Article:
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A Cold War anew

By Nicholas Sanchez
web posted November 12, 2007

As far as world leaders go, the international press doesn't like him.  He's perceived by many to be cold, ruthless, and arrogant.  He brooks no nonsense from dissenters, and critics lament that his princely court brims over with obsequious "yes men."  Exacerbating though these sins may be they are compounded by the fact that he is an ardent Christian, one who is solicitousness to Church leaders. 

Vladimir PutinHowever, unlike George W. Bush, Russia's President Vladimir Putin is widely popular amongst his countrymen, has proved to be a more estimable diplomat on the world stage, and, given the announcement of a forthcoming perestroika in his government, isn't going anywhere anytime soon.  Mayhap that is why the Bush Administration, and its namesake titular head, loathes him so.

Of course, this wasn't the consummation of events wished for by the more sanguine remnants of the Cold War.  After the razing of the Berlin wall and history's abrupt end, Russia emerged a free and democratic state—a vanquished Evil Empire, bereft of its former satellite states. 

Starry-eyed globalists soon heralded Russia as an acme of congenital realignment, evident proof of the Wilsonian notion espoused so fervently by neoconservatives that democracy implanted on any soil, no matter how foreign an ethos, can prove itself to be a panacea for hitherto tyrannical regimes.  No doubt it was this romantic sentiment that prompted Bush 43, in 2001 at a summit in Slovenia, to look into Putin's eyes "and [see] his soul." 

Indeed, not so very long ago Bush appreciated Putin as an ally of things ordered to the good.  This amity leavened following the 9/11 terrorist attacks, when Putin manifested his solidarity with the United States.  In fact, many learned observers expressed awe at the celerity in which he urged his nation on to a return of its encumbered roots of pro-Western sentiment

From whence, then, came the suppression of sobernost between Russia and America? 

To be sure, differences between these behemoth nations can hardly be tagged unconsidered trifles.  With regard to the U.S.'s military action in Iraq, Putin has raised ire in official quarters by stating that he sees it as a "pointless" assault on the Iraqi peoples.  Moreover, as the U.S. preps itself to strike Iran, Putin's government will continue to supply Tehran with nuclear technology, though he opposes its development of nuclear weapons. 

Beltway conservatives, meanwhile—even the redoubtable Paul Weyrich, a thoughtful Russophile—have stepped up disparagement of Putin's so-called "Soviet-style" leadership.  Critics, both in government and in the commentariat, lament that by running for prime minister next year he'll consolidate his grapple hold on government, withering away Russian democracy—and therein lieth the rub.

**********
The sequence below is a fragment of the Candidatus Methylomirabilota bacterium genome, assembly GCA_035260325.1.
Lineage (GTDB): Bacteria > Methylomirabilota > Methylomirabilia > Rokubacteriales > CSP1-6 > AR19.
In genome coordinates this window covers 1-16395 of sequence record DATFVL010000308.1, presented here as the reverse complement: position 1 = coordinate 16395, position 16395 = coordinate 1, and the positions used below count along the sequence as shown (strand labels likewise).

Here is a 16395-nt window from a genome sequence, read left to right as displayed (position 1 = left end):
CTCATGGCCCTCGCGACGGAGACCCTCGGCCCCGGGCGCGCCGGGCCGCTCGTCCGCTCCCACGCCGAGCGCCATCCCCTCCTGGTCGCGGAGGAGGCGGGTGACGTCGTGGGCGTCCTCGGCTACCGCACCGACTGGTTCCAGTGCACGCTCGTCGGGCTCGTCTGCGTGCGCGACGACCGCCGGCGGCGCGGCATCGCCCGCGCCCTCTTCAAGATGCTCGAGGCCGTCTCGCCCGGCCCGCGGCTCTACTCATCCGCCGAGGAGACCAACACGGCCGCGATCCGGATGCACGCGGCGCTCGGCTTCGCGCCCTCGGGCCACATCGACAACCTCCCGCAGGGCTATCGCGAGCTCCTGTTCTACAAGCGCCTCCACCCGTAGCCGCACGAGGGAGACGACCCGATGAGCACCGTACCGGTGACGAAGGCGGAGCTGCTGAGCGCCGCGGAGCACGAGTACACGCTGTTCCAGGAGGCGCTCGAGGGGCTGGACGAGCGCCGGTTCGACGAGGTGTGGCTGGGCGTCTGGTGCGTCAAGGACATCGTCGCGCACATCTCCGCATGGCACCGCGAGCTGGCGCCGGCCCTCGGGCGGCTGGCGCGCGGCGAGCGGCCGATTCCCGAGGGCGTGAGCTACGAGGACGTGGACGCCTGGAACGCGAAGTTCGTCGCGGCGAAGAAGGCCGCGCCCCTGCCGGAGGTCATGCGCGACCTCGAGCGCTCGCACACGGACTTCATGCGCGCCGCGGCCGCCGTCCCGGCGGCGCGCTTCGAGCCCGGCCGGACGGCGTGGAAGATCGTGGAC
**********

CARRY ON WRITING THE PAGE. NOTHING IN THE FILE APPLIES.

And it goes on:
For several years now the U.S. has been publicly scornful of Putin's centralization of power.  One need only look back to 2004, when Russia suffered a 9/11-style attack in Baslan: Muslim terrorist Shamil Basayev and his ravaging hordes took 1,200 hostages and killed 338 of them.  We now know that many of the children were brutally raped. 

One of Putin's counter-measures to terrorist activity was to strip the 89 regions that make up the Russian federation of their governmental authority, thus ending the popular election of regional governors, leaving the power of appointment to such posts the president's purview.  This did not sit well with then-Secretary of State Colin Powell, who stated his concerns about this restructuring to Sergei Lavrov, Russia's Foreign Minister.

Mr. Lavrov's pithy response bears reexamination: "it is strange that … [Powell] tried to assert yet one more time that democracy can only be copied from someone's model."  Amen to that.

Russia's history is a testament to the fact that its people have always been willful subjects of strong, centralized authorities, whether they be Divinely-appointed Tsars or Soviet Premiers forced on them by the God's of atheism.  Putin's keen insight into his nation's character and strength as a leader explains why he has a 70% approval rating.

Unfortunately, because this robust figure from the eastern horizon has not been molded as some would have liked the neoconservatives fox-holed in the Bush Administration are set to go once more unto the breach and take arms against a non-existent Soviet Bear.  Instead of posturing for combat, the U.S. should be partnering itself with a proven ally who, pray God, is likely to come marching under the banner of the two-headed Russian Eagle, with the roar of the 1812 Overture playing in the distance.  ESR

Nicholas Sanchez is a professional fund-raiser and conservative activist.  After having worked for several years at the Free Congress Foundation in Washington, D.C., Mr. Sanchez now resides in Manchester, NH.  He can be reached at pravaslavet@hotmail.com.

 

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